I'm setting out below the result of reviewing the East Gippsland RFA documents, and consulting
with Jill[Redwood], on the subject of the East Gippy firecrisis and the Regional Forest Agreement. Much of this will be relevant
to other forest areas that have an RFA.
It's six years to the day since the East Gipplsand RFA was signed, and it's
going up in smoke.
The RFA was a political document, designed by pollies to get loggers off their backs, and to get
the greenies out of the forest. by promising "certainty". But no piece of paper can provide "certainty" in the real world,
no matter who signs it. Nor does a 20-year license produce trees that do not exist.
The RFA promised the MAXIMUM amount
of logs that could be taken from the "available" forest, and the MINIMUM area to meet the reserve criteria. No allowance was
made for fire, no margin of error. If fires destroy even part of the reserve system or "available" forest, the whole RFA breaks
The review of methodology in the legislated "sustainable" yield in the RFA "Resources and Economics Report",
published in 1996, p.28, says "No allowance is made for loss of resource through fire damage" in calculating the volumes.
This was considered acceptable in the review of methodology. (Interestingly, "fire" is mentioned in the RFA about as often
as woodchips - maybe twice in the foot thick CRA documents.)
We've only just had a review of the legislated yield
(because 1/3 of the trees they planned to log didn't exist) and the fires should trigger another review of the legislated
yield (we have to make sure it does).
The fires don't just affect the mature forest they want to rip into in the next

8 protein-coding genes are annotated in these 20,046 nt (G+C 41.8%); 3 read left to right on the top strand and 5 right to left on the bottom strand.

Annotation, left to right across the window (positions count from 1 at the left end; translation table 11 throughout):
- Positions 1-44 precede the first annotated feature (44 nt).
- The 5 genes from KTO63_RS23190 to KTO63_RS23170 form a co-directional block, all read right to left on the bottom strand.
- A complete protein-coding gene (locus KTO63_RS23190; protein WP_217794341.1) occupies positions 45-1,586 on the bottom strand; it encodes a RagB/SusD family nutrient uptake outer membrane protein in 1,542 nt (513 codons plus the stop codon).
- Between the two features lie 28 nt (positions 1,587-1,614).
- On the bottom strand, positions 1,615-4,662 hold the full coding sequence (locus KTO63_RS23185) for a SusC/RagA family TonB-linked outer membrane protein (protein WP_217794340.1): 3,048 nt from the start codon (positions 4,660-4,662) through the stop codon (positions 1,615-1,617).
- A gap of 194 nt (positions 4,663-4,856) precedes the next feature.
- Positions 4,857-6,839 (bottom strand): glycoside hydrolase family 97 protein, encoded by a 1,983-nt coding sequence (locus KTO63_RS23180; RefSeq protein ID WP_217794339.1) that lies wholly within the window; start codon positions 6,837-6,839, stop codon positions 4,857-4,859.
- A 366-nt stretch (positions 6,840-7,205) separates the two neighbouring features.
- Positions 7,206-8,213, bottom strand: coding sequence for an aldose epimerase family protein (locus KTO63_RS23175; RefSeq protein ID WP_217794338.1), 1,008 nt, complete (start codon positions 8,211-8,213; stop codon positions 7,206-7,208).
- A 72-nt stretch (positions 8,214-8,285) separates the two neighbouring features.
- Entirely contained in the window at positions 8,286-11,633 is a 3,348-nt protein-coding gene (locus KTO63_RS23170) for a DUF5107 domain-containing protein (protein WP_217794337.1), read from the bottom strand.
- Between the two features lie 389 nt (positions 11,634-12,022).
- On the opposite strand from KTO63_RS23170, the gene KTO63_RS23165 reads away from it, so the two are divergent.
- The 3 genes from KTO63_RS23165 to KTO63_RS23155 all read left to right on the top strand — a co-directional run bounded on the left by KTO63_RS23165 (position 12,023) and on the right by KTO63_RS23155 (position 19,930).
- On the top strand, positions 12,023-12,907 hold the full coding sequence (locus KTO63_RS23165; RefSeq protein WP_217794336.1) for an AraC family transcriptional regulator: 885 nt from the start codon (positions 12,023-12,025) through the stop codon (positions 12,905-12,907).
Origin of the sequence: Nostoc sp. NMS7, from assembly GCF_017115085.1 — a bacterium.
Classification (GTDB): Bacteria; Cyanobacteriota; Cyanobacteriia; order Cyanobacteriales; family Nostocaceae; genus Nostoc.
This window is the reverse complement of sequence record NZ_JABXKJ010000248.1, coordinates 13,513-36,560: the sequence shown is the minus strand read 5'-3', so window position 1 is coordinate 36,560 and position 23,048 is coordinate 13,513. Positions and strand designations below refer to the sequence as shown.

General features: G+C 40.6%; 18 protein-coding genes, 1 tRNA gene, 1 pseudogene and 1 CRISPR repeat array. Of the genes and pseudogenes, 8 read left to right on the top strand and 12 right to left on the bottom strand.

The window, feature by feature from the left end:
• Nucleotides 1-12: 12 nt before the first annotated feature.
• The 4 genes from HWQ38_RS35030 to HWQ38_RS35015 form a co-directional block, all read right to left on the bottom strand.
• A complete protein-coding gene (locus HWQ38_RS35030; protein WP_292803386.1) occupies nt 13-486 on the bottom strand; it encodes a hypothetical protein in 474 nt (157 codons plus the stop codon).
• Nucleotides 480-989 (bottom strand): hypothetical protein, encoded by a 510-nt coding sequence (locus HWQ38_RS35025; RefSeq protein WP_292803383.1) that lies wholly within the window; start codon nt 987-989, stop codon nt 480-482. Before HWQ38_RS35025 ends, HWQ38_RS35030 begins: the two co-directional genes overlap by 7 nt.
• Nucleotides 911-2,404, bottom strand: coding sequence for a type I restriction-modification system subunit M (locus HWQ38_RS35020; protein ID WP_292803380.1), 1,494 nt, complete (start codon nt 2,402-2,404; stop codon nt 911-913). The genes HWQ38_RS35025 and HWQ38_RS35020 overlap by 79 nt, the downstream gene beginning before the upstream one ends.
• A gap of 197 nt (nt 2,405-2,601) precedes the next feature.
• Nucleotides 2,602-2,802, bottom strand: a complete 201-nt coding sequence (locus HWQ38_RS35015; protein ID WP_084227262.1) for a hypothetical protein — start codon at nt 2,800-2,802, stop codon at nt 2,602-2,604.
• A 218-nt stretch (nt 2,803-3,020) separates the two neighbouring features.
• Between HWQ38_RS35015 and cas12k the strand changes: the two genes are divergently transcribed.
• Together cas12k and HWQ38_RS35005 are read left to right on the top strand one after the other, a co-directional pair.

few years. It also affects the assumed growth rate of the "regrowth" areas they have calculated will be available in future
years. Everything needs review.
As for the reserve system, this is a classic example of the dangers of leaving no
margin of error. For example, they planned reserves for 100 sooty owls. If their prey species get wiped out of 80 of those
areas, what happens?
The Goolengook example has taught us that they are not willing to reserve a new area, no matter
how worthy, without sacrificing another from the current reserve system. This needs to be factored into the legislated yield
After the 1983 fires, the logging industry were in there like vultures,calling for urgent "salvage" logging
to destroy what was left standing. At the time, many forests were not allowed to be logged, pending pre-logging
and fauna surveys (remember them?!), like the entire Cobon block (Hensleigh Creek, etc), an area with similar altitude and
floristic values to Goolengook block. It was put on the logging schedule without explanation, except for an "urgent" need
to log after the fires. The political will in favour of logging went off the scale.
As soon as it cools off, and the
extent of the damage is known, we need to be prepared for a new wave of assault on our forests. We need to scrap the RFA -
it's a hopeless case - put it out of its misery.
Liz Ingham and Jill Redwood
[Environment East Gippsland]
non-profit campaigning for the environment, in a human rights and social justice context